6 Questions You Should Be Asking When Hiring a New Financial Planner
About the author: Lamar Watson, CFP®, is a Fee-Only Financial Advisor in the Washington, D.C. area that works with clients virtually across the country. Lamar's work with his clients focuses on budgeting, employee benefits, paying down debt, buying their first home, and investing. Lamar is the Founder of Dream Financial Planning, a virtual Fiduciary Financial Planning firm specifically designed to help young professionals and minorities take control of their finances and fulfill their dreams. Feel free to schedule a complimentary consultation to learn how we use the DREAM Financial Planning Process ™ to help our clients achieve their goals.
Understanding the Value of a Financial Planner
The role of a Financial Planner is to help you and your family determine the strength of your current financial position, explore what's possible, and work collaboratively with you to help you meet your long-term financial goals. Most of my clients have never worked with a Financial Planner before, so I understand why working with one can be intimidating. Most Financial Advisors have one meeting with a potential client, then ask them to share all their personal financial information, hand over their entire life savings, completely trust them, and everything will be ok in 20-30 years when you retire.
I understand this is a ridiculous proposition. That's why I offer any potential client two separate Complimentary Consultations before they have to make the financial investment of becoming a client. Then I take my time addressing my clients' most important issues one by one at their pace. I take time to earn their trust and often devote 25+ hours to my clients in year one of a Comprehensive Financial Planning relationship. In addition, Dream Financial Planning doesn't have an asset minimum to become a client.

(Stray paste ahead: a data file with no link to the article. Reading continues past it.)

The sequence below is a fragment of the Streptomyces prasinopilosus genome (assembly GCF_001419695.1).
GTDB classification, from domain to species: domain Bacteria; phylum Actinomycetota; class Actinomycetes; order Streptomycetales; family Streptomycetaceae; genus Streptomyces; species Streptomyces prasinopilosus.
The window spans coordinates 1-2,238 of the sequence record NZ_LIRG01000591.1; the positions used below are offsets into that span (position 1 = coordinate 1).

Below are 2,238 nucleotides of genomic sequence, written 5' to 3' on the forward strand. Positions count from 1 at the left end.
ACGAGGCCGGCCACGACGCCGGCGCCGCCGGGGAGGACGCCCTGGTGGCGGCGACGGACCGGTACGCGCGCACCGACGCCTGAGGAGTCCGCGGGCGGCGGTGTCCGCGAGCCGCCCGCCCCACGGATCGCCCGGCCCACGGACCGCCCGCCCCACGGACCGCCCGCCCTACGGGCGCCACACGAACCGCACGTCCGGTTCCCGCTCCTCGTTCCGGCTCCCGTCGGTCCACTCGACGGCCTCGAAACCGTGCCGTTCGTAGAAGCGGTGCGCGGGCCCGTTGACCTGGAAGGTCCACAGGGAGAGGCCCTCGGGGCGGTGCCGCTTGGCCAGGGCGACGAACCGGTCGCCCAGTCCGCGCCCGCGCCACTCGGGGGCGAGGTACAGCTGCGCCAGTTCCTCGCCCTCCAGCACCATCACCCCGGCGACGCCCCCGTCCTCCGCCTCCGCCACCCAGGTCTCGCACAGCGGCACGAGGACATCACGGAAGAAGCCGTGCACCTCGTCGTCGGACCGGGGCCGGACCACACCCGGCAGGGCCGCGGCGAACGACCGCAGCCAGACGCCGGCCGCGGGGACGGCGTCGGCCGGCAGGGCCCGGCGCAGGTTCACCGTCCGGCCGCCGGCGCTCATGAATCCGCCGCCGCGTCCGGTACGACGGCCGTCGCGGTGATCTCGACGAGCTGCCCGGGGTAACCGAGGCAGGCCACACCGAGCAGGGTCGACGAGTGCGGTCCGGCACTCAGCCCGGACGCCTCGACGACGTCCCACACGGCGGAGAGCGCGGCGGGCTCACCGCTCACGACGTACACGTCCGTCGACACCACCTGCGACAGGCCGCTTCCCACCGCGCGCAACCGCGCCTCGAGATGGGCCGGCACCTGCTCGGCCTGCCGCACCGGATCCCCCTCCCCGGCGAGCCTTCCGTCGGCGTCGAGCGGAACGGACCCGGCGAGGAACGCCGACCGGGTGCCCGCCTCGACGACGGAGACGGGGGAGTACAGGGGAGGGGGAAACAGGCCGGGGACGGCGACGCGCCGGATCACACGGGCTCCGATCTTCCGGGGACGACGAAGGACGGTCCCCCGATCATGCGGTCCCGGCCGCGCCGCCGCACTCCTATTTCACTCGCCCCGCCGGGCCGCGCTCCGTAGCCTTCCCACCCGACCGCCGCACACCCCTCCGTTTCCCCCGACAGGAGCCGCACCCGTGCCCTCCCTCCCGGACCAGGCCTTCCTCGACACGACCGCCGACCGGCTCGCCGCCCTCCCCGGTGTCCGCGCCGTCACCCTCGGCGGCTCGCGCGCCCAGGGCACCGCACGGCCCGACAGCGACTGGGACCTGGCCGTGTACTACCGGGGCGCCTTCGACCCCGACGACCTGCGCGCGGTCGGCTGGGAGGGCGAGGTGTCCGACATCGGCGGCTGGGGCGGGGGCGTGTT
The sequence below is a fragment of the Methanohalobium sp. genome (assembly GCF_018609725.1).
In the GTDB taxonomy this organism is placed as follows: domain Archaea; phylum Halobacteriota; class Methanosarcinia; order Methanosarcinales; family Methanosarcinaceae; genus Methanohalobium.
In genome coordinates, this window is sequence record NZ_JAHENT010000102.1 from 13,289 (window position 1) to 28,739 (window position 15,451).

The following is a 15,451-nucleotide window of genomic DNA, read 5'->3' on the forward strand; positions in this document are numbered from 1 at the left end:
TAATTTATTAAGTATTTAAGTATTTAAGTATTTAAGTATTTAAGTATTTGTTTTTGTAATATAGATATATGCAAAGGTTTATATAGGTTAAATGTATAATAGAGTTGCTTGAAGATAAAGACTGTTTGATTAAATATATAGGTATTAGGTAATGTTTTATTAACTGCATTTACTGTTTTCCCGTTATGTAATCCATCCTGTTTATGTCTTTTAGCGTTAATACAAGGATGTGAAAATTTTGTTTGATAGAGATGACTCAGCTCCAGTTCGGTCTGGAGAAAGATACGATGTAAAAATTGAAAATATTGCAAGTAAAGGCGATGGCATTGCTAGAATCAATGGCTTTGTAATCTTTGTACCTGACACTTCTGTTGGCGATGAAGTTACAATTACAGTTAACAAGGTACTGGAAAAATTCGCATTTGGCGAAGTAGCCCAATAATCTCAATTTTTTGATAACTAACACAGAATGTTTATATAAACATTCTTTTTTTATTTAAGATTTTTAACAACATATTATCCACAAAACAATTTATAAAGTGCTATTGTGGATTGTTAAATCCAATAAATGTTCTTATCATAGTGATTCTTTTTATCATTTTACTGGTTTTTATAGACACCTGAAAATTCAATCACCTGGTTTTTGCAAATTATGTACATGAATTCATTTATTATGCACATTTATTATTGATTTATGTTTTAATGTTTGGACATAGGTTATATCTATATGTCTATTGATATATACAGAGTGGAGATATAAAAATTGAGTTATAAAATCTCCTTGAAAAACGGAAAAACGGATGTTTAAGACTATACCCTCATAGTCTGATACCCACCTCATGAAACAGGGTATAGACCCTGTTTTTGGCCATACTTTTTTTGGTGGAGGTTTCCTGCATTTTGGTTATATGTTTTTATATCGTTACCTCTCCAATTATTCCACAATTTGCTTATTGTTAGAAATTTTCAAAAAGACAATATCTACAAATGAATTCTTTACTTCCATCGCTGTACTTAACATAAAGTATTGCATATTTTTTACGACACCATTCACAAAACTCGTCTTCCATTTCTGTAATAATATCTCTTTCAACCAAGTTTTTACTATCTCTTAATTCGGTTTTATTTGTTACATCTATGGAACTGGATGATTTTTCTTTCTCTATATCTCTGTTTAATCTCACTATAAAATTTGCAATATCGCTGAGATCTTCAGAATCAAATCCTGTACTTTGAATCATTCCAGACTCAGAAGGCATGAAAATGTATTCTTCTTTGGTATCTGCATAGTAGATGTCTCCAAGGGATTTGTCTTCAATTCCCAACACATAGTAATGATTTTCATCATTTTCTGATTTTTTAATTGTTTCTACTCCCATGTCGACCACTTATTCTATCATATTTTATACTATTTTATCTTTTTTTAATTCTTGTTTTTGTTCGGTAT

I also give them an invitation to Right Capital, the interactive Financial Planning Software I use for clients. I ask them to enter some basic information before our 2nd meeting, so we can walk through the software together to demonstrate the value of working with a Financial Planner. I think it's important for clients and financial professionals to understand that Financial Planning is an ongoing process and not a product to be sold to generate commissions. To give you an idea of a few of the issues I cover with clients I've included a PDF below with helpful tips you should consider before the end of the year.
What Issues Should I Consider Before The End Of The Year
Does a Financial Planner Make Sense for me?
As a CERTIFIED FINANCIAL PLANNER™, I think everyone should work with a Financial Planner. However, I admit I might be a little biased. I recently spoke with U.S. News for their article, Should I Get A Financial Advisor? I discuss the benefits of avoiding emotional decision-making. There are some great tips in the article that highlight when working with a Financial Planner might make sense for you. One of the key points, illustrated in the image below, in the article is that we're more than just stock pickers.